Not only before the 4th Century, but even before the bloody persecutions against the Catholic Church had  begun in full force by the pagan Roman Emperor Nero [54 A.D. - Saturday, June 9, 68 A.D.], a.k.a. Lucius Domitius Ahenobarbus, a.k.a. Nero Claudius Caesar Augustus Germanicus, which Neronian persecutions lasted from 64 A.D. to 68 A.D., the Domus Dei (House of God) was to be found in the Domus Ecclesiæ (House Church).

According to the early history of the Catholic Church, each Domus Dei (House of God) in the Domus Ecclesiæ (House Church) was also the private home of the local Bishop.  Thus, the venerated Domus Dei was inside the Domus Ecclesiæ of the local Bishop.

The Domus Dei, inside the Domus Ecclesiæ of the local Bishop, was the place where the Bishop of the Catholic Church offered the Holy Sacrifice of the Mass, preached, catechized new converts, administered the Seven Sacraments, etc.

The historical basis for the Domus Dei, inside the Domus Ecclesiæ of the local Bishop, is most probably the fact that Christ had chosen the house of Saint Peter the Apostle in Capharnaum to be His residence during His public ministry.  In this way, Christ gave the example, and perhaps verbal instructions, to His Apostles of what they should do after He had completed His ministry and ascended into Heaven.  This would be especially the case after the Apostles left the Cenacle in Jerusalem after the First Pentecost Sunday.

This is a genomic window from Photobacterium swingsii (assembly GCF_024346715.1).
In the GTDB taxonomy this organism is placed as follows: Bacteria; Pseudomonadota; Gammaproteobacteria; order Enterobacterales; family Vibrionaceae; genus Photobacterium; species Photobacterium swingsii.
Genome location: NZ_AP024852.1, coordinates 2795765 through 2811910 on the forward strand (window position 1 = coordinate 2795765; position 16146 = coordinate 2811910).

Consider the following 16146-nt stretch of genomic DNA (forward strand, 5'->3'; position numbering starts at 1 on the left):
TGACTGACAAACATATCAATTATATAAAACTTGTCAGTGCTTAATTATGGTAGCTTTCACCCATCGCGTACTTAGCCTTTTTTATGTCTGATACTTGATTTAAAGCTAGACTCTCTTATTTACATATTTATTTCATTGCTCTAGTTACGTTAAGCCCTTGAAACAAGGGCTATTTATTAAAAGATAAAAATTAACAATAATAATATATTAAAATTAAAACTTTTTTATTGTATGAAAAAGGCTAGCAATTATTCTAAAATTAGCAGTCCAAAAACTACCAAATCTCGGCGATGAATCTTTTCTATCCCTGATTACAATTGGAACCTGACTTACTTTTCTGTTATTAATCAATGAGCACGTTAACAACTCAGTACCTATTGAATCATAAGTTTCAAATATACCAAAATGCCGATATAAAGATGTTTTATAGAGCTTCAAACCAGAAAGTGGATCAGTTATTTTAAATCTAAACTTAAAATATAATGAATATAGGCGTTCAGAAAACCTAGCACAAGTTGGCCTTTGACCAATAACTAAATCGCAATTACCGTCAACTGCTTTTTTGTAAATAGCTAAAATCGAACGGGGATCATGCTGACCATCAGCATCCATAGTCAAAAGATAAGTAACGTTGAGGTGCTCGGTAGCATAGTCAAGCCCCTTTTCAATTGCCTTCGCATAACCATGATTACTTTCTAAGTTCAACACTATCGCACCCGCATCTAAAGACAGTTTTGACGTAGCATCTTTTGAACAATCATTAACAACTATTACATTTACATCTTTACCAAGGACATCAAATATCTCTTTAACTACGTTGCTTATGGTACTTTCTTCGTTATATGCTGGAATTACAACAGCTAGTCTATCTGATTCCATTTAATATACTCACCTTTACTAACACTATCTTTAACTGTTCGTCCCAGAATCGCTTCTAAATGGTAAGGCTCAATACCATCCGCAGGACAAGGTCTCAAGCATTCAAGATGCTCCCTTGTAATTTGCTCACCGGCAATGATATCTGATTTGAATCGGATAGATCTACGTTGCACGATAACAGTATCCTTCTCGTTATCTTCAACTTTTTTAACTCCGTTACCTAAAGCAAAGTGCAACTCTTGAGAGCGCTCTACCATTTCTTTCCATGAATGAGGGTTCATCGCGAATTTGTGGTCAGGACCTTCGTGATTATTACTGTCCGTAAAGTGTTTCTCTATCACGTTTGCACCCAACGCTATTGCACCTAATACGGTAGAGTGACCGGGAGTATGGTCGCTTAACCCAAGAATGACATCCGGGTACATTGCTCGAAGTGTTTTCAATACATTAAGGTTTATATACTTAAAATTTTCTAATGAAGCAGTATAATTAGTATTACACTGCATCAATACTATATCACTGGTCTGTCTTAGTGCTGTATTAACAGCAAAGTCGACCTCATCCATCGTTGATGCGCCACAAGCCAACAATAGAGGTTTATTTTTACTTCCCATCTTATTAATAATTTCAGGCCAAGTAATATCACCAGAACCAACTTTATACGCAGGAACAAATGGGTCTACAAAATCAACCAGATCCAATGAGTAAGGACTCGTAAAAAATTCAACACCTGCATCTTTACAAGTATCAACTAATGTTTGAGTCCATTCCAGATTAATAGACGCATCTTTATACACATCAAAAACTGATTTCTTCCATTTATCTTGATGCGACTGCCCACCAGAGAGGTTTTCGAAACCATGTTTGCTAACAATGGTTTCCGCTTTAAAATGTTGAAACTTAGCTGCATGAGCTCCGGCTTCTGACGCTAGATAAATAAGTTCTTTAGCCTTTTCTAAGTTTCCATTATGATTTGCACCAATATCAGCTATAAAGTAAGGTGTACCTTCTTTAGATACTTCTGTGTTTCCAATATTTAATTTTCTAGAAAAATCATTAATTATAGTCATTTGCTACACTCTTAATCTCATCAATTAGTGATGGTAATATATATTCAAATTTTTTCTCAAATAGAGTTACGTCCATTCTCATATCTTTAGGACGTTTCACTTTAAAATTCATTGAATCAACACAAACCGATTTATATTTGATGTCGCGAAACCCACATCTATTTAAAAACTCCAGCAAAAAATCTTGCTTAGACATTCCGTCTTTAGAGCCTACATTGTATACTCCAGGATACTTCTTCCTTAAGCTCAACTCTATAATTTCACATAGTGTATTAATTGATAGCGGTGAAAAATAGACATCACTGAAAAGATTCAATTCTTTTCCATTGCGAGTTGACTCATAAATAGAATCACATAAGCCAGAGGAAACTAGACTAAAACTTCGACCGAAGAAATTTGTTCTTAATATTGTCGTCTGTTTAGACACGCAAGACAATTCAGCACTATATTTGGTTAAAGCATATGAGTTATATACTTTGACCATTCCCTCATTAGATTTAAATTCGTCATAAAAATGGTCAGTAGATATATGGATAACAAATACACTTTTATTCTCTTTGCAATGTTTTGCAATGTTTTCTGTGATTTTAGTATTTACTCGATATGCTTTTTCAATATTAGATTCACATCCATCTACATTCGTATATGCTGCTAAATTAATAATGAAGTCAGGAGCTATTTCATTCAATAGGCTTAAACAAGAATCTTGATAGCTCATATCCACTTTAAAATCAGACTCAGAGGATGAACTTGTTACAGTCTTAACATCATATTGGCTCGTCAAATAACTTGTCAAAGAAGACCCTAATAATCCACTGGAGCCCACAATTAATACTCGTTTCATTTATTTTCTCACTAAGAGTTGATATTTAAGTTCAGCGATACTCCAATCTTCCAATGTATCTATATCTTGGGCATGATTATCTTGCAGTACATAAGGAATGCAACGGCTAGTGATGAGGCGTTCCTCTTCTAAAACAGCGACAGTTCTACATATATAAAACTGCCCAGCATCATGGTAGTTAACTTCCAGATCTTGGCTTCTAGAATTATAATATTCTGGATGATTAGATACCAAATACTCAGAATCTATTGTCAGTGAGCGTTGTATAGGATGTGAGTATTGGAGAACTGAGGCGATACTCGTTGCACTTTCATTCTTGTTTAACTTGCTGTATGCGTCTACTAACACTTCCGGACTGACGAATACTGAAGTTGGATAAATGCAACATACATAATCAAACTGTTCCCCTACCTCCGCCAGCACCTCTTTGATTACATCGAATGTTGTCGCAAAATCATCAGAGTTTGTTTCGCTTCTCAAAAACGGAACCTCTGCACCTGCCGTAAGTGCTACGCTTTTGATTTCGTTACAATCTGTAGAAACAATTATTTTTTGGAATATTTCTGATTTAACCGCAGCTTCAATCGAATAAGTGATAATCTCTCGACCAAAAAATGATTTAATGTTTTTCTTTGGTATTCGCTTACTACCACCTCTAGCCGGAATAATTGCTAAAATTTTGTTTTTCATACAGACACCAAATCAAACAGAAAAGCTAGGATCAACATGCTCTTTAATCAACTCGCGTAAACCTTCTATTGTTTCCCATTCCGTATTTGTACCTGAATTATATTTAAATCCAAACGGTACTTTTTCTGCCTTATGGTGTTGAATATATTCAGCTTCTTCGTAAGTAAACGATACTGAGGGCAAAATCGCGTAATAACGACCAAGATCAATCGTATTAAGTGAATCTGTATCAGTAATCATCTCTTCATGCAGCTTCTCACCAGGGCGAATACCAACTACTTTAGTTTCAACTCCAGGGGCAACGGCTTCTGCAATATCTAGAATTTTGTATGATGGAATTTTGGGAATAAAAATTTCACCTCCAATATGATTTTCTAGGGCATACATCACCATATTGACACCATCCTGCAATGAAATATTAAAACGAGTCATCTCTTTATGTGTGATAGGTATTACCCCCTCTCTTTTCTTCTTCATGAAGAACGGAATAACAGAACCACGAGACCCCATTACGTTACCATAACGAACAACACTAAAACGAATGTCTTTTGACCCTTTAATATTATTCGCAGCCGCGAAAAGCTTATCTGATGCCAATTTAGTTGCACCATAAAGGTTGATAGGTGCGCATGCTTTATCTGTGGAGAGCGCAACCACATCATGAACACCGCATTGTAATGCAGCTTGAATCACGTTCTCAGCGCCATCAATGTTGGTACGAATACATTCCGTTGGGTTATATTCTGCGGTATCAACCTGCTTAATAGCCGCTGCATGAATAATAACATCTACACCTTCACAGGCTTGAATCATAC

The Scriptures bear witness to the fact that in the early days of the Catholic Church the precedent set by Christ was actually followed.  Here are a few examples:

“The churches of Asia salute you. Aquila and Priscilla salute you much in the Lord, with the Church that is in their house, with whom I also lodge” (1 Corinthians 16:19).  This means that Saint Paul was lodging, or renting a room, in the House Church of Aquila and Priscilla, at the time he wrote this Epistle.

“Salute the brethren who are at Laodicea, and Nymphas, and the Church that is in his house” (Colossians 4:15).  Saint Paul obviously had some kind of knowledge about this House Church, either that he had also lodged there for a while or knew about it in some other way.